Central Oregon Daily▶️ Transitional housing site brings support and uncertainty to RDM City Council

▶️ Transitional housing site brings support and uncertainty to RDM City Council

▶️ Transitional housing site brings support and uncertainty to RDM City Council

▶️ Transitional housing site brings support and uncertainty to RDM City Council

An area for a transitional housing site has Redmond residents concerned.

“It makes us furious that this was not brought to our attention,” said one local resident at a Redmond City Council meeting Tuesday night.

More than 25 people voiced their thoughts on a transitional housing site.

The Safe Parking Program creates places for people to park their cars and RV’s and live in them while also meeting certain requirements.

“It’s been a great program, we have probably seen about a dozen family units come through,” said Pastor at Mountain View Fellowship church in Redmond Rick Russell. “Most of them have moved on to successful stable housing.”

“These are folks that are trying to get stabilized, trying to get back on their feet and we provide them for about 90 days at a time, a place to park and a case manager to work with them on housing,” said Russell. “If they need help in other areas like if they don’t have access to health care, we can help them with that. If they lost their birth certificate or drivers license, we can help them get those again.”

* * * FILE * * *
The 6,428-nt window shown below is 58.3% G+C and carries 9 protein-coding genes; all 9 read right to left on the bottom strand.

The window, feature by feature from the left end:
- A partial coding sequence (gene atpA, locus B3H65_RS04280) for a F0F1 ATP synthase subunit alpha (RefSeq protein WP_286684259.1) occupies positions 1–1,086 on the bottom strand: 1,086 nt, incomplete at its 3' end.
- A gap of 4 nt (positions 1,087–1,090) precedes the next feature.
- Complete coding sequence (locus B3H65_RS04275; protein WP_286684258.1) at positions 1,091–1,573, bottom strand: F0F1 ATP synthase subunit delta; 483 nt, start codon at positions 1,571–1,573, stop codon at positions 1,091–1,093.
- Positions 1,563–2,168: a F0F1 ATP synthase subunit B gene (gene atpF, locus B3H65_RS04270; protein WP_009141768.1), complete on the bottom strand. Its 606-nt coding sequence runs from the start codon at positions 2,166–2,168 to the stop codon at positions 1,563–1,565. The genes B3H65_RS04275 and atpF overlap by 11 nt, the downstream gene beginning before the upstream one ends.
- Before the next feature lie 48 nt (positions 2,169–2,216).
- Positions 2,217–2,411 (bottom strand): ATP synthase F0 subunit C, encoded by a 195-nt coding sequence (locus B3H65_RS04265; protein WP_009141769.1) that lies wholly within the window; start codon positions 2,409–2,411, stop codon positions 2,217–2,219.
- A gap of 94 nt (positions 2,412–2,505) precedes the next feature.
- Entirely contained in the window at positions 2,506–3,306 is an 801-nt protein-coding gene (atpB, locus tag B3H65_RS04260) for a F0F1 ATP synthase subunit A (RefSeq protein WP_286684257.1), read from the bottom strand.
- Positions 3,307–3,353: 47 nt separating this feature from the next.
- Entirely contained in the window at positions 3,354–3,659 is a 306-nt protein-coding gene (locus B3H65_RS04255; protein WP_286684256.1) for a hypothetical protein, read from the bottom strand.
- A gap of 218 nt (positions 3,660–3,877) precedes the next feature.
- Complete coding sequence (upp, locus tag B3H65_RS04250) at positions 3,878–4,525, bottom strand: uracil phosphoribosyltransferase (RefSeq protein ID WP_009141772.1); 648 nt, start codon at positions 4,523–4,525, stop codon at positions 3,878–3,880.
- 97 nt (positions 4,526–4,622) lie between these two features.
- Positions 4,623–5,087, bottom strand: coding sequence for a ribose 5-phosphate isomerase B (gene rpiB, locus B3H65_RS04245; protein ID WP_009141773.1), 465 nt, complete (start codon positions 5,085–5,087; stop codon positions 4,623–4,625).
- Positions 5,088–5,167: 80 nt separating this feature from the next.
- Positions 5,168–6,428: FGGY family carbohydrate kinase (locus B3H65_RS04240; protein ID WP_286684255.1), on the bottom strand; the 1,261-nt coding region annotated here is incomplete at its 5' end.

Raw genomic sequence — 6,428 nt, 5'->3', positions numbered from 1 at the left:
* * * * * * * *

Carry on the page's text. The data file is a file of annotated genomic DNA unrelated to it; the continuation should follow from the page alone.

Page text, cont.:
The program has been around for about a year in Redmond and now they are looking to expand near the area of 19th street and Pershall Way.

“I actually view this as an admiral project, but I don’t think that this particular site is going to work out the way that they would like it to,” said neighbor to the proposed site Mike Murphy.
Several people were in support of both the program and the site location.

“Safe parking will not solve all the homelessness, but it will and does help, those that want help,” said one speaker.

“This program is not brand new, it is known and it is working and we all want solutions for our homeless,” added another speaker.

Even more were opposed to the area and felt there was a big lack of transparency.

“It’s the impact on our property values, it’s the impact on our safety, it’s the impact on our kids,” said one commenter.

“This place is dark, it’s secluded, there’s no safety there,” said another commenter.

City Councilors expressed concern that they were not only unaware of the site location but also the fact that construction was already happening.

“I heard about this program last year, but I heard about this particular site last Thursday,” said Redmond City Councilor.I never ok’d the public works to go out there and prepare this property.”
Councilors decided to stop all current construction on the project until they could meet again on the project.

Council will meet again at Redmond City Hall on September 9th at 6 p.m.

“In some ways I can understand,” said Russell. “I think there is an image of homelessness that is mental health and drug activity and it’s unsafe and it’s unsanitary and that image I think has gotten embedded in people’s minds. The folks we work with are quietly trying to get back on their feet and we are there to help them and it is just not the image that people have in their mind, which is why we feel so confident about it, but it scares folks and we can understand that, but we are confident in the way this program operates.”

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